Tuesday. Russ is getting over whatever it is he had. Thank Heaven. No action on the tracking program. Russ talks to DHL Dar Es Salaam. Directed to DHL agent in Dodoma. Russ calls, and calls. No luck reaching local agent. Russ spends much of the day calling, talking to different reps in Dar. No luck finding our package’s whereabouts! Great, that’s all we need. We’ve been sitting here for over a week already and now our package is lost.
Wednesday. Russ begins the calling again. This time he gets a different agent in Dar. He says, he’ll get a hold of the Dodoma agent and get back with us. Russ gives him the hotel phone number (can’t call back on Skype.) For the first time someone actually offers to get to the bottom of this. About an hour later there’s a knock at the door. A phone call. “You’re not going to like this,” Russ says after hanging up.
The package has been in Dodoma for the last day! What! The local agent couldn’t reach us. Baloney! Russ had given the hotel address and phone number to so many different folk at DHL. They also had the address of the Land Rover mechanic shop.
However, the package is here and we’re making progress again. Within the hour it arrives. Within the hour we’re at the mechanic getting them installed. Within the hour the new connector is installed and… what? The fuel pump begins to scream again! We take the Landy for a drive hoping it will get rid of the air. Nothing.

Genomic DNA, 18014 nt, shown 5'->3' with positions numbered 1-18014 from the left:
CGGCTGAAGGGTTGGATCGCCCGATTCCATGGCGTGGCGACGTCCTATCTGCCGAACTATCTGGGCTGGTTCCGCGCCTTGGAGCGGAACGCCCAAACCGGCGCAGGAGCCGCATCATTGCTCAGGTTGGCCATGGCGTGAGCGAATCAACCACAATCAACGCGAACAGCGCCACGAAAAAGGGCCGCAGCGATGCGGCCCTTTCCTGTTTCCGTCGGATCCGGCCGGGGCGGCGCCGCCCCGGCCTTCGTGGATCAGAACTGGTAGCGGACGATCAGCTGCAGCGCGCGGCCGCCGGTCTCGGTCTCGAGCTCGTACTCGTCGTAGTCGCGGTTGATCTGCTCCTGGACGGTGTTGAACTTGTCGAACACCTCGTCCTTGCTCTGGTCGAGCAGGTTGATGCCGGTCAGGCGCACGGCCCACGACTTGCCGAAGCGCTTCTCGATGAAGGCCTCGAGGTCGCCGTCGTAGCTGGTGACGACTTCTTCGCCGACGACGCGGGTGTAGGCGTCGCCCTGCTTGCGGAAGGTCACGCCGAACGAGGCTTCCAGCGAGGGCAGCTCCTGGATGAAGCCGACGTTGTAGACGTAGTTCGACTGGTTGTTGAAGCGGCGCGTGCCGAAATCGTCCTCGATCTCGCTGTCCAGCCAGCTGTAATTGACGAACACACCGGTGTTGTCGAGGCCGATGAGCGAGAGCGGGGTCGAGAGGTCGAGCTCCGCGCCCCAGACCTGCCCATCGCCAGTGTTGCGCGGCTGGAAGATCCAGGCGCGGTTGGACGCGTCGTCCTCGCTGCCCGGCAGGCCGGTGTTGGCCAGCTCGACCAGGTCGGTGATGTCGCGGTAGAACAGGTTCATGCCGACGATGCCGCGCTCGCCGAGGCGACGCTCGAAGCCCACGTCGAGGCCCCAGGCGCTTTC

Russ gives the mechanic the new fuel line he bought just in case it was cracked and sucking air. Again, the fuel pump screams on. We’ve done all we can. We head back to the hotel deflated. We decide we’ll head south anyway. Russ calls Mike in South Africa. He thinks we should make it to the Land Rover shop in Zambia.
Thursday. Two weeks after Seif fixed our connector and shock. It seems like forever ago. On our morning walk Russ says we have one last thing to try. Run surgical tubing from the system directly into the fuel tank. But where do we find such tubing. Right there! A small shop with pipes and fittings. Yes! He has just what we need.
Off we go to the mechanic shop one more time. They’re surprised to see us. Russ pulls out the tubing. He pulls out the schematic. The mechanics start chatting among themselves. “Just do as I ask,” Russ thinks. One goes to the fuel filter, another to the front. They do a few things. Turn her on and she springs to life… quiet! No screaming fuel pump. The smiles are huge. We’re elated. Russ with this look of total confusion asks, “What did you do?”
Come to find out we could have been on the road over a week ago. We could have been on the road right after Seif and the mechanic got her started back in Kwa Mtoro. What?
Two of the fuel hoses had inadvertently been switched.
Oddly enough despite the wait, despite the money spent we’re okay. For some reason this simply had to be part of the experience. Maybe we learned that when the worst happens it’s bad, but never as bad as we think. Maybe we learned that there are helpful albeit imperfect people everywhere. Most of all we learned how much we love our life on the road in our Landy and how blessed we are.
Hurray! We’re heading south without the worry of a failing fuel pump. We wave goodbye to the team of mechanics. They’re all smiles. Good bye Dodoma.